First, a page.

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In the presence of heterogeneity, a random-effects meta-analysis weights the studies relatively more equally than a fixed-effect analysis. It follows that in the presence of small-study effects such as those displayed in Figure 10.2.a, in which the intervention effect is more beneficial in the smaller studies, the random-effects estimate of the intervention effect will be more beneficial than the fixed-effect estimate. Poole and Greenland summarized this by noting that “random-effects meta-analyses are not always conservative” (Poole 1999). This issue is also discussed in Chapter 9 (Section 9.5.4).

An extreme example of the differences between fixed- and random-effects analyses that can arise in the presence of small-study effects is shown in Figure 10.4.c, which displays both fixed- and random-effects estimates of the effect of intravenous magnesium on mortality following myocardial infarction. This is a well-known example in which beneficial effects of intervention were found in a meta-analysis of small studies, subsequently contradicted when the very large ISIS-4 study found no evidence that magnesium affected mortality.

Because there is substantial between-trial heterogeneity, the studies are weighted much more equally in the random-effects analysis than in the fixed-effect analysis. In the fixed-effect analysis the ISIS-4 trial gets 90% of the weight and so there is no evidence of a beneficial intervention effect. In the random-effects analysis the small studies dominate, and there appears to be clear evidence of a beneficial effect of intervention. To interpret the accumulated evidence, it is necessary to make a judgement about the likely validity of the combined evidence from the smaller studies, compared with that from the ISIS-4 trial.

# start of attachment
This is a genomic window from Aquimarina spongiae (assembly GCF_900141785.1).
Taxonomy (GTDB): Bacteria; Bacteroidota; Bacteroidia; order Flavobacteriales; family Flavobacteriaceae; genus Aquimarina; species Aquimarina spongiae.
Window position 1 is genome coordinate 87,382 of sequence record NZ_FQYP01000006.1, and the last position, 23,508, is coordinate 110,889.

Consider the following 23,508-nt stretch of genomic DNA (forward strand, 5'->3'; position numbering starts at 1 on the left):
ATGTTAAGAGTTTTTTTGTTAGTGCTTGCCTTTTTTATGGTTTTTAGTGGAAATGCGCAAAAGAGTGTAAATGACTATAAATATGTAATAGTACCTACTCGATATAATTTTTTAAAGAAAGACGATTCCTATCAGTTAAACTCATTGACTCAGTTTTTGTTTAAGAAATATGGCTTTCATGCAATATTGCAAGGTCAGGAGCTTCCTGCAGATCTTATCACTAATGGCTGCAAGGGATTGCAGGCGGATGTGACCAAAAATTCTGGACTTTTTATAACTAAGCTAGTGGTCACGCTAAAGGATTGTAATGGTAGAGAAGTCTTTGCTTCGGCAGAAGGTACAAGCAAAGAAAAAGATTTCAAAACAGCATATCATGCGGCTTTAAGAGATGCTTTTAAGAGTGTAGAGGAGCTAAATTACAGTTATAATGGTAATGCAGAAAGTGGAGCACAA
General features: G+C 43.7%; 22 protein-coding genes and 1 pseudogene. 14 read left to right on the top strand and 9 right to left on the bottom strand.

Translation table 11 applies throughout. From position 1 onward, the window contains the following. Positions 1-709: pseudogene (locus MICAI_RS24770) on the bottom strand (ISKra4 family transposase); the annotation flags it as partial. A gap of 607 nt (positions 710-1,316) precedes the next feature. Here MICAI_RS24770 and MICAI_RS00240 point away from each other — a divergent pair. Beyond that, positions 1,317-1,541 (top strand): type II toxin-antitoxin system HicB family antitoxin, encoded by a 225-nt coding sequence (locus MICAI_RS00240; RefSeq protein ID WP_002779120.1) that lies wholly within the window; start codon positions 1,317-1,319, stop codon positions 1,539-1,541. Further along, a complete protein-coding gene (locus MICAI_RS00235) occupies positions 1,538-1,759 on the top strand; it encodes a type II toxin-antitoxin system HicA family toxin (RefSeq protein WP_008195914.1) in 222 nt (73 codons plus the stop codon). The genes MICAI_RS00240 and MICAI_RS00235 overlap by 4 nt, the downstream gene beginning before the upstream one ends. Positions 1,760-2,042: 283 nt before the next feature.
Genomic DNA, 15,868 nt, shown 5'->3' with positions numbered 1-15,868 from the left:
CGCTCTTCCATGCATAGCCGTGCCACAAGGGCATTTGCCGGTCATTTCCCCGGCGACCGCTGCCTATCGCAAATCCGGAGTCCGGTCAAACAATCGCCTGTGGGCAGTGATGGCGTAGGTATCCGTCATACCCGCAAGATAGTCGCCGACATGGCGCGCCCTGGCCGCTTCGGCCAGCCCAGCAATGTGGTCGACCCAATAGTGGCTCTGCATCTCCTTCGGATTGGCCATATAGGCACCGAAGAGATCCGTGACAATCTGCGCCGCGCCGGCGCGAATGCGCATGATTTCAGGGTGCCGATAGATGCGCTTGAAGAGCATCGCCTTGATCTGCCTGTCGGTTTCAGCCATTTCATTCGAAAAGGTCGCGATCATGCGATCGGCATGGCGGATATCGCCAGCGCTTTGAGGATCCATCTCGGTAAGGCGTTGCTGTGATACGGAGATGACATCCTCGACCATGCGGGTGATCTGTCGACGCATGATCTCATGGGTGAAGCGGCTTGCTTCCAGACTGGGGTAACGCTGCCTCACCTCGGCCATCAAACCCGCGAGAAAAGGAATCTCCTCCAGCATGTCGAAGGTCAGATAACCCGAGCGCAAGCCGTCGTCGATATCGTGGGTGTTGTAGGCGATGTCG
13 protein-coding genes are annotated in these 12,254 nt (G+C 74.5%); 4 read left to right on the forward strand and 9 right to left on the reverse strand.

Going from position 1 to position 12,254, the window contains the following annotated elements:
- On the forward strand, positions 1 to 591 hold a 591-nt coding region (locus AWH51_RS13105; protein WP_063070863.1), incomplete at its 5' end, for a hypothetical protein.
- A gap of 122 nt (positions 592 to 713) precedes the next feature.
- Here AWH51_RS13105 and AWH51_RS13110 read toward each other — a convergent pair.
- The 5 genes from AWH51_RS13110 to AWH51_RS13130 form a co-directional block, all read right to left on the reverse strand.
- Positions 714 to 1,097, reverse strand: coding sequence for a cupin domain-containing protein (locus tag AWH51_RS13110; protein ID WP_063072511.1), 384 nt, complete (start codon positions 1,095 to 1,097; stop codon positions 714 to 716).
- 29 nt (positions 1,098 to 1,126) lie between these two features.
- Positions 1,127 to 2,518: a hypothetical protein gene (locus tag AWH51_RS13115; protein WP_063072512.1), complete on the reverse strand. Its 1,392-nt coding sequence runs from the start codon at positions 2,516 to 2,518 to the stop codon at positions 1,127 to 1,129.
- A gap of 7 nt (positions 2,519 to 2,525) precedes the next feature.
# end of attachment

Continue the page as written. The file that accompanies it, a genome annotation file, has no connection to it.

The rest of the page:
We recommend that when review authors are concerned about the influence of small-study effects on the results of a meta-analysis in which there is evidence of between-study heterogeneity (I^{2}>0), they compare the fixed- and random-effects estimates of the intervention effect. If the estimates are similar, then any small-study effects have little effect on the intervention effect estimate. If the random-effects estimate is more beneficial, review authors should consider whether it is reasonable to conclude that the intervention was more effective in the smaller studies. If the larger studies tend to be those conducted with more methodological rigour, or conducted in circumstances more typical of the use of the intervention in practice, then review authors should consider reporting the results of meta-analyses restricted to the larger, more rigorous studies. Formal evaluation of such strategies in simulation studies would be desirable. Note that formal statistical comparisons of the fixed- and random-effects estimates of intervention effect are not possible, and that it is still possible for small-study effects to bias the results of a meta-analysis in which there is no evidence of heterogeneity, even though the fixed- and random-effects estimates of intervention effect will be identical in this situation.